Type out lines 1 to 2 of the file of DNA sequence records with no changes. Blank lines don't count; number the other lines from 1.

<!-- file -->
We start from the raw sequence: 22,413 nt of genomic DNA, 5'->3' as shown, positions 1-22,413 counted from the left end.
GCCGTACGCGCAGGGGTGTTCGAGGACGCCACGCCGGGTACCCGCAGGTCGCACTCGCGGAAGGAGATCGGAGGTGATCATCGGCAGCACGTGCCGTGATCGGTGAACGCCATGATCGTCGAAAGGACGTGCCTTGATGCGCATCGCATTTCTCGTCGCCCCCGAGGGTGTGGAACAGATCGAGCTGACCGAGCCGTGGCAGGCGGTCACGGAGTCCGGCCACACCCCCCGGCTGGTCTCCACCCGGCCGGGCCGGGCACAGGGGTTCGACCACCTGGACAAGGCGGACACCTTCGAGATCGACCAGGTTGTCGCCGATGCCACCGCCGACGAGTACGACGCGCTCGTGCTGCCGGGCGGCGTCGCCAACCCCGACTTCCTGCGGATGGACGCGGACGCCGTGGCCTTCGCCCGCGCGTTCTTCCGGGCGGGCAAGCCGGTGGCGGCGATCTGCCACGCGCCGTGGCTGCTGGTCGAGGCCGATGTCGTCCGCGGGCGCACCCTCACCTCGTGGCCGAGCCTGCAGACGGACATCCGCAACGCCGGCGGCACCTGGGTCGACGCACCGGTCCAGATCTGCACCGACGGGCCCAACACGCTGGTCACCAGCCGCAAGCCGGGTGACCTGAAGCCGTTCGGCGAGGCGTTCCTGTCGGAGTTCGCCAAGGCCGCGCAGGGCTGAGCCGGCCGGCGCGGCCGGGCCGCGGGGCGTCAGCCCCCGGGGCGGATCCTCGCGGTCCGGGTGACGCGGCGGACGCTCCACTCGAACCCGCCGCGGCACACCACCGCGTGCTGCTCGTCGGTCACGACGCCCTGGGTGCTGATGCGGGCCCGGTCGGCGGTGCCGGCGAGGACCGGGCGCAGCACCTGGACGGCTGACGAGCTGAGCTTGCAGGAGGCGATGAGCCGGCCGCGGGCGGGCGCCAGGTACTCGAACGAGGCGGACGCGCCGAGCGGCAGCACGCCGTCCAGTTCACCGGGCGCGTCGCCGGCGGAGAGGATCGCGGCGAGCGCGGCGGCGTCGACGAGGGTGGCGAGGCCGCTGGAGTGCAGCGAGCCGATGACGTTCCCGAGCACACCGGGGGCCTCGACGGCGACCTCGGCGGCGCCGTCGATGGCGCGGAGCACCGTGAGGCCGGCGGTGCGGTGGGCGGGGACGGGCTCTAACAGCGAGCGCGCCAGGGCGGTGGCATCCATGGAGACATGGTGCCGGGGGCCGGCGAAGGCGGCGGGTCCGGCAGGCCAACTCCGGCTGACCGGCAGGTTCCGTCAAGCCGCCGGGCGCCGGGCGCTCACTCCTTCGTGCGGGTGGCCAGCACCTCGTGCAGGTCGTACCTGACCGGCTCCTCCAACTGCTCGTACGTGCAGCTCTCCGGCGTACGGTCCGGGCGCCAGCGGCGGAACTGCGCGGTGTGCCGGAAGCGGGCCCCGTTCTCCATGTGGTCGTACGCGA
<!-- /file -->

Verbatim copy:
We start from the raw sequence: 22,413 nt of genomic DNA, 5'->3' as shown, positions 1-22,413 counted from the left end.
GCCGTACGCGCAGGGGTGTTCGAGGACGCCACGCCGGGTACCCGCAGGTCGCACTCGCGGAAGGAGATCGGAGGTGATCATCGGCAGCACGTGCCGTGATCGGTGAACGCCATGATCGTCGAAAGGACGTGCCTTGATGCGCATCGCATTTCTCGTCGCCCCCGAGGGTGTGGAACAGATCGAGCTGACCGAGCCGTGGCAGGCGGTCACGGAGTCCGGCCACACCCCCCGGCTGGTCTCCACCCGGCCGGGCCGGGCACAGGGGTTCGACCACCTGGACAAGGCGGACACCTTCGAGATCGACCAGGTTGTCGCCGATGCCACCGCCGACGAGTACGACGCGCTCGTGCTGCCGGGCGGCGTCGCCAACCCCGACTTCCTGCGGATGGACGCGGACGCCGTGGCCTTCGCCCGCGCGTTCTTCCGGGCGGGCAAGCCGGTGGCGGCGATCTGCCACGCGCCGTGGCTGCTGGTCGAGGCCGATGTCGTCCGCGGGCGCACCCTCACCTCGTGGCCGAGCCTGCAGACGGACATCCGCAACGCCGGCGGCACCTGGGTCGACGCACCGGTCCAGATCTGCACCGACGGGCCCAACACGCTGGTCACCAGCCGCAAGCCGGGTGACCTGAAGCCGTTCGGCGAGGCGTTCCTGTCGGAGTTCGCCAAGGCCGCGCAGGGCTGAGCCGGCCGGCGCGGCCGGGCCGCGGGGCGTCAGCCCCCGGGGCGGATCCTCGCGGTCCGGGTGACGCGGCGGACGCTCCACTCGAACCCGCCGCGGCACACCACCGCGTGCTGCTCGTCGGTCACGACGCCCTGGGTGCTGATGCGGGCCCGGTCGGCGGTGCCGGCGAGGACCGGGCGCAGCACCTGGACGGCTGACGAGCTGAGCTTGCAGGAGGCGATGAGCCGGCCGCGGGCGGGCGCCAGGTACTCGAACGAGGCGGACGCGCCGAGCGGCAGCACGCCGTCCAGTTCACCGGGCGCGTCGCCGGCGGAGAGGATCGCGGCGAGCGCGGCGGCGTCGACGAGGGTGGCGAGGCCGCTGGAGTGCAGCGAGCCGATGACGTTCCCGAGCACACCGGGGGCCTCGACGGCGACCTCGGCGGCGCCGTCGATGGCGCGGAGCACCGTGAGGCCGGCGGTGCGGTGGGCGGGGACGGGCTCTAACAGCGAGCGCGCCAGGGCGGTGGCATCCATGGAGACATGGTGCCGGGGGCCGGCGAAGGCGGCGGGTCCGGCAGGCCAACTCCGGCTGACCGGCAGGTTCCGTCAAGCCGCCGGGCGCCGGGCGCTCACTCCTTCGTGCGGGTGGCCAGCACCTCGTGCAGGTCGTACCTGACCGGCTCCTCCAACTGCTCGTACGTGCAGCTCTCCGGCGTACGGTCCGGGCGCCAGCGGCGGAACTGCGCGGTGTGCCGGAAGCGGGCCCCGTTCTCCATGTGGTCGTACGCGA